Poking a Hole in the Latest Younger Dryas Impact Paper (Uniformitarian Impact Craters, Part Trois)

Guest shoot-down by David Middleton Preface In my previous two posts on uniformitarian impact craters, we examined the pitfalls of drawing cartoons on Google Earth images without ever looking at the geology and how the Carolina Bays are as antithetical to impact features as any dents in the ground possibly could be.  Judging by some…

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Multiple, Intense, Abrupt Late Pleistocene Warming And Cooling: Implications For Understanding The Cause Of Global Climate Change

Guest essay by Dr. Don J. Easterbrook Dept. of Geology, Western Washington University, Bellingham, WA The results of oxygen isotope measurements from ice cores in the Greenland and Antarctic ice sheets several decades ago stunned the scientific world. Among the surprises from the cores was the recognition of multiple, late Pleistocene, extraordinarily abrupt, intense periods…

Where Lies the Younger Dryas Smoking Gun?

Guest Post by Dan Johnston I have been following the proposed collision theory for the onset of the Younger Dryas for a number of years with considerable interest as it explains so much in a relatively straightforward fashion, if true. The academic response to the hypothesis has been, predictably, harsh and unforgiving with accusations flying…

Widespread evidence of cosmic impact documented – likely cause of the Younger Dryas cool climate episode

From the University of California – Santa Barbara some paleoclimatology without the need to see hockey sticks. Comprehensive analysis of impact spherules supports theory of cosmic impact 12,800 years ago (Santa Barbara, California) –– About 12,800 years ago when the Earth was warming and emerging from the last ice age, a dramatic and anomalous event…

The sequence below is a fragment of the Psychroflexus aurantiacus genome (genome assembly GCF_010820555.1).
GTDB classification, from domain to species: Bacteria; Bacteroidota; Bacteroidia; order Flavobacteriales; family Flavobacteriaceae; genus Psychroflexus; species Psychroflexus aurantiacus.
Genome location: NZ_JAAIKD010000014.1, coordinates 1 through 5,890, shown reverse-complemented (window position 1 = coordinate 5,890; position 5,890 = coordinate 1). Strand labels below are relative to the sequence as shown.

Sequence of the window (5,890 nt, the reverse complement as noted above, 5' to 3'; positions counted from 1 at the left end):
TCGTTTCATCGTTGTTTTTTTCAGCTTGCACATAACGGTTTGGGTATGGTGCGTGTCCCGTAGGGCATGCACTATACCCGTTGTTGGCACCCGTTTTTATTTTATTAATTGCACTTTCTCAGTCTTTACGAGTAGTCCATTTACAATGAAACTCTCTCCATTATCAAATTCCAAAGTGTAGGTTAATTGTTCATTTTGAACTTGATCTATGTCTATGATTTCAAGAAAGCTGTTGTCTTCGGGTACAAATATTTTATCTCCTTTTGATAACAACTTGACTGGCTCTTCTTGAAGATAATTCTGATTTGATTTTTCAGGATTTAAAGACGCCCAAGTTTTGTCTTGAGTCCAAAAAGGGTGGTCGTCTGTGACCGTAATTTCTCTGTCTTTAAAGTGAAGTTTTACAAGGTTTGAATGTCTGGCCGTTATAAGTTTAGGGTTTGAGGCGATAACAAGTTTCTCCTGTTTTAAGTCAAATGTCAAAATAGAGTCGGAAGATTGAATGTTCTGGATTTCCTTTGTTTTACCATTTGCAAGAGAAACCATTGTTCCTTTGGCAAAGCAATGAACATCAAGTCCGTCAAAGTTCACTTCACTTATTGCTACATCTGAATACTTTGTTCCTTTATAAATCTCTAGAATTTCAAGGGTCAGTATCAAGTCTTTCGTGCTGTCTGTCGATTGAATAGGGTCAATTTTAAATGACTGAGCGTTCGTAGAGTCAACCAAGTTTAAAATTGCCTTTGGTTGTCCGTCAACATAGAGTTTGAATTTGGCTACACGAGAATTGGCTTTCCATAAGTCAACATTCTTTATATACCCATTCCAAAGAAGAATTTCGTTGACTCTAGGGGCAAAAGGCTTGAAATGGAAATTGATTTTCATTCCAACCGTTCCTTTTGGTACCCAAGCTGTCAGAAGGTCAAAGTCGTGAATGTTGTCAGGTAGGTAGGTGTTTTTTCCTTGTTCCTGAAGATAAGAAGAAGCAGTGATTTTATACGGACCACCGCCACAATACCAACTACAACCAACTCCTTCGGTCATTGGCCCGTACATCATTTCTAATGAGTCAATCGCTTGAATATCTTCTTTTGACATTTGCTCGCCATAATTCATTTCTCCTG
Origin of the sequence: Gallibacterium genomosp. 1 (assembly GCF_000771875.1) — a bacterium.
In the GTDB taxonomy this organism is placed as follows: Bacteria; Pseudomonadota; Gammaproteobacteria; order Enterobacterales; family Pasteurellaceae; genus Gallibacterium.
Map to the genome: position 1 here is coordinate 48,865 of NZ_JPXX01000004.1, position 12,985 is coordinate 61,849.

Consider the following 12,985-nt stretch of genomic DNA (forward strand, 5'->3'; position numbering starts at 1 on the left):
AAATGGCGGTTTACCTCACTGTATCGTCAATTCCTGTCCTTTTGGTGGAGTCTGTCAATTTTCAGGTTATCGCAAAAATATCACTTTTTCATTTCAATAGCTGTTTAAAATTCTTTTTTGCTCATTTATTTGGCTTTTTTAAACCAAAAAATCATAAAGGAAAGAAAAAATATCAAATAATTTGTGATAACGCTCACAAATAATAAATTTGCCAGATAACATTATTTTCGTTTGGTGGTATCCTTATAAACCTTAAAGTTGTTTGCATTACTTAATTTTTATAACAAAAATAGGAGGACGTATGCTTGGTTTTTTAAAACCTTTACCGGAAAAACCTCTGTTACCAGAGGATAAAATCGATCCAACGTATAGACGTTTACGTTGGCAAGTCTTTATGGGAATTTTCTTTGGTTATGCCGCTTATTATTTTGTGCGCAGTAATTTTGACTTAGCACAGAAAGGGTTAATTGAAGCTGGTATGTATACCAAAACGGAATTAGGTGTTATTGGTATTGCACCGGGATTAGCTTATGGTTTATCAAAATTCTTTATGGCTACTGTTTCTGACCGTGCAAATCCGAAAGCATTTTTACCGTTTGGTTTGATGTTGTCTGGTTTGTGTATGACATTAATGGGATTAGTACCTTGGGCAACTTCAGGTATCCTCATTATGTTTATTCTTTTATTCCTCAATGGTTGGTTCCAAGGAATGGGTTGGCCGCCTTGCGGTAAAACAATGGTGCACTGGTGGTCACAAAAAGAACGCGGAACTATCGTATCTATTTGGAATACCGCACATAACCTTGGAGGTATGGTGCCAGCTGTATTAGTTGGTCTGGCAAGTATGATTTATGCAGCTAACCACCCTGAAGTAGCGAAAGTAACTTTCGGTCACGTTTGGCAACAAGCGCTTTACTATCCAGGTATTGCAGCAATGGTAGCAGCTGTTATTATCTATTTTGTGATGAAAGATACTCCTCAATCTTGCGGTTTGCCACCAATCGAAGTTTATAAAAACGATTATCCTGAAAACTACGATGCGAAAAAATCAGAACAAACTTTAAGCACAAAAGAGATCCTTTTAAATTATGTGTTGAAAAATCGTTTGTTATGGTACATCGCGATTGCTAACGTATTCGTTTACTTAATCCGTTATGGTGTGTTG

'Counterintuitive finding suggests that unexpected factors may govern a glacier's response to climate change'

From the University at Buffalo, new evidence that large ice sheets can grow/disappear quickly on decadal scales in response to regional temperature changes. A descriptive video follows. How fast can ice sheets respond to climate change? Scientists report that prehistoric glaciers reacted rapidly to a brief cold snap, providing a rare glimpse of glaciers’ response…

'We don’t believe the ice cores can be interpreted purely as a signal of temperature'

From the University of Wisconsin: Greenland ice may exaggerate magnitude of 13,000-year-old deep freeze by Chris Barncard Ice samples pulled from nearly a mile below the surface of Greenland glaciers have long served as a historical thermometer, adding temperature data to studies of the local conditions up to the Northern Hemisphere’s climate. But the method…